In that case, the student had exceptional writing ability. Most people don’t, but an essay can be memorable if the student has an interesting story to tell. If you have something interesting to say, an admissions officer will notice. Getting an AO to notice you is half the battle. Think about your story and how it reflects your personality, and what the admissions officers at a particular school are looking for in their accepted students. This means understanding what that college wants.

Other memorable essays: a student who went on a research trip to the absolute middle of nowhere in a state known for being very rural, a student whose fear of mannequins inspired his interest in robots, a student who loved the color red, a girl who loved carpentry.

Only one of the essays mentioned above was a masterpiece, but the others were at least interesting. The masterpieces are few. In fact, right now, I’m struggling to think of another essay that was a masterpiece and I am drawing a blank.

All of my students got into colleges they were happy about. Many have been accepted to tippy top colleges, despite not writing a masterpiece. My point is that you don’t have to aim for something amazing. You just have to be yourself.

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Authenticity, likeability, and sometimes a kind of twist at the end. I recommend looking at photos of childhood for inspiration. I read one good essay about blueberry muffins, and one about Legos, as an example. Many students think they should write about how they want to cure cancer, or something weighty, but topics about the ordinary can work really well. And essays don’t have to be perfect: imperfections can also convey who you are. Too often adults interfere with essay writers’ “voices.”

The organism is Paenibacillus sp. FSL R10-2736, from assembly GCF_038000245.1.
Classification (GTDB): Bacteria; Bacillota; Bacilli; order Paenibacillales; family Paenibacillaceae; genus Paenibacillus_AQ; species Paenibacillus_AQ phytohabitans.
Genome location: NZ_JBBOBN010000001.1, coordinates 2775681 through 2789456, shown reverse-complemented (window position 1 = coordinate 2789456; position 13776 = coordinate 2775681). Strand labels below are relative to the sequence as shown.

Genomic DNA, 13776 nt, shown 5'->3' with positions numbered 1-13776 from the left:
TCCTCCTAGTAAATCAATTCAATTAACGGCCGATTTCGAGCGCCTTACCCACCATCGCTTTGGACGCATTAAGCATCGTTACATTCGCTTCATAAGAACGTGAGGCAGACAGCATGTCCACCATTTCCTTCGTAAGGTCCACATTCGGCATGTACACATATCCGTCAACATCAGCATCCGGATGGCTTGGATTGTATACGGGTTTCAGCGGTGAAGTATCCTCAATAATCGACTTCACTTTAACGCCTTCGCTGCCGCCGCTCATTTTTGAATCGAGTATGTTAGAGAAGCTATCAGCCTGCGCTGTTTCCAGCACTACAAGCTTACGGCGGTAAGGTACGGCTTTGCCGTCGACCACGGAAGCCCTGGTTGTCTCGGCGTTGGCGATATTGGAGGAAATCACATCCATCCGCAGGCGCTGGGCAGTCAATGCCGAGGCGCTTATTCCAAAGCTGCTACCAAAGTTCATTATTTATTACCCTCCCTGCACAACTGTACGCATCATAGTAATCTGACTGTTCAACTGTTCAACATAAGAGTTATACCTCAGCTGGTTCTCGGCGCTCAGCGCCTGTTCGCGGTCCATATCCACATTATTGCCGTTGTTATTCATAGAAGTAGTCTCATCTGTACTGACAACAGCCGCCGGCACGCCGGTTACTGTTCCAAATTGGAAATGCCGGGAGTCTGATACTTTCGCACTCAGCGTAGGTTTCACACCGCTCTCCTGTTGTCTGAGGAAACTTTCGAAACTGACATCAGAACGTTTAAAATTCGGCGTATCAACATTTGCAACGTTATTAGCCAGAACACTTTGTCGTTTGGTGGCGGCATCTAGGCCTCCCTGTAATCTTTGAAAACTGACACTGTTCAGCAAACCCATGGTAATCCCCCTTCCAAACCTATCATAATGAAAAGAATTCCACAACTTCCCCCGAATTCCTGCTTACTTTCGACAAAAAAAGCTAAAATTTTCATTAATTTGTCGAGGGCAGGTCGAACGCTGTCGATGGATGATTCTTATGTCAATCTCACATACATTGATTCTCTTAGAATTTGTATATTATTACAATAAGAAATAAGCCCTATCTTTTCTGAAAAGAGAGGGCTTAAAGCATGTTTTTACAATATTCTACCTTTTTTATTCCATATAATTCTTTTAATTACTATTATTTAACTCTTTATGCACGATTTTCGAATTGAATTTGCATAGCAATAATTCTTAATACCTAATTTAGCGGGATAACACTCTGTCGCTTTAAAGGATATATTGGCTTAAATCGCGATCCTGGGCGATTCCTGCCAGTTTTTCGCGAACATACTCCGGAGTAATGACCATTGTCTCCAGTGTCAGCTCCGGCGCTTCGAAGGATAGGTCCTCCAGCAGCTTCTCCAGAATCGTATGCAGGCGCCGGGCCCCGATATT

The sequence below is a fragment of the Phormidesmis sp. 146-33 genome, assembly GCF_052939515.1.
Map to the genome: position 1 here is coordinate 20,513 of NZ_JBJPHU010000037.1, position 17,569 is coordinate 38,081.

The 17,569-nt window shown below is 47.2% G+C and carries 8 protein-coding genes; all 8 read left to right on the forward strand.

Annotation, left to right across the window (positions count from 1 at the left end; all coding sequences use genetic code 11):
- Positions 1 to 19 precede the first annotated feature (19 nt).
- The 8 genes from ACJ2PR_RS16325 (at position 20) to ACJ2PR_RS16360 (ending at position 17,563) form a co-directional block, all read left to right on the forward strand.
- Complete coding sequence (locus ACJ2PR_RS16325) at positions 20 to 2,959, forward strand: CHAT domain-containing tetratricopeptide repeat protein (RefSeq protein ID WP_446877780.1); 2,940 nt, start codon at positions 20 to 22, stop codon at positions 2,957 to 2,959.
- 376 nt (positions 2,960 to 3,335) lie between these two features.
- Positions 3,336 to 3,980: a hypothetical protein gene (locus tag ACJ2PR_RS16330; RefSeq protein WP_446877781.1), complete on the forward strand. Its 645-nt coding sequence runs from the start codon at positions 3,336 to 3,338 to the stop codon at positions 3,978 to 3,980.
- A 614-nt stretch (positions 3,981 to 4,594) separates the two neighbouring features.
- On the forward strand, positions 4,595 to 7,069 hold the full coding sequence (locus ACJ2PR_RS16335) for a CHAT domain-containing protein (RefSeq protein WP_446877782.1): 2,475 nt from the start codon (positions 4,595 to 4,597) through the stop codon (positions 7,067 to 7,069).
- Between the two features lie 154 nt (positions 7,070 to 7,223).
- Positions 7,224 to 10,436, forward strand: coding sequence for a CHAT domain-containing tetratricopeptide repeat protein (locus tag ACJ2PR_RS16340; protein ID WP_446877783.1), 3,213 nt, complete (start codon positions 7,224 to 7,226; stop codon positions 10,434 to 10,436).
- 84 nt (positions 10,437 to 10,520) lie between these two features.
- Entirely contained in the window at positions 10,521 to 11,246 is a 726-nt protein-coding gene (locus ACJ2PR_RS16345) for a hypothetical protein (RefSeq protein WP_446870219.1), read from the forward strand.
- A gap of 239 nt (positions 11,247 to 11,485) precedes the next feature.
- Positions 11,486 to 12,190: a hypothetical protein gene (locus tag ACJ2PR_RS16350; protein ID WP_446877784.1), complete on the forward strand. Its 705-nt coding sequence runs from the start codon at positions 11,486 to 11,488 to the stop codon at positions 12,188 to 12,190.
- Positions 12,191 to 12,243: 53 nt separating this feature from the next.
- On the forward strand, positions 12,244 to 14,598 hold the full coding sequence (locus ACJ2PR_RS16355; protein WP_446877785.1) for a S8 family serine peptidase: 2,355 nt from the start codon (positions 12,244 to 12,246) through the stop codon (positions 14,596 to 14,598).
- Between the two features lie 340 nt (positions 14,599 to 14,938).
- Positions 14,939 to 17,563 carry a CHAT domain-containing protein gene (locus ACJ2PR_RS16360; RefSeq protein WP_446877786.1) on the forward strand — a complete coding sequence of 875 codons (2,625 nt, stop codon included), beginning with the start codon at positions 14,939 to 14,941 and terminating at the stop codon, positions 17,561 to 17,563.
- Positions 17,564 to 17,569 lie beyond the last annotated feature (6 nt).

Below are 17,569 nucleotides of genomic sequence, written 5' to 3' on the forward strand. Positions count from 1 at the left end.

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In one essay I wrote about how I have mini panic attacks when I go to Subway. I told them how I need to rehearse my sub order in my mind even though I get the same thing every time. My admissions counselor and dean loved my essay and were quite smitten with me when I visited. I would say don’t be boring, be effortlessly interesting.

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I like the concept of “be effortlessly interesting”. One has to be quite comfortable with themselves and able to reveal their persona. Not always easy. The good news is everyone is interesting. You have something deep down that is interesting. Let it come out.

I generally find in writing that if you don’t commit to anything and just start brainstorming ideas, pretty creative things happen. Then the effortless interesting appears.

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A good essay fits in with the theme of an application—it makes the rest of your application make sense. It should be only something you can write. It should be emotional and strong. It should be well written. It should be you. You’ll know it’s the right topic when you find it.

And if you have any reservations about the topic, then you NEED to address them. Be in touch with how you feel about the essay.

In my opinion, a good essay should have a good start. It should up to the point. The problem, as well as the solution, should be discussed. It should be around 200-250 words.

Always have an issue with the word count requests on college aps (or anything). They give a topic and say 400-500 words. Brevity is king and it takes real talent to make impact while being concise. I would encourage kids to make their essays concise yet powerful. Have read so many that just drone on and on.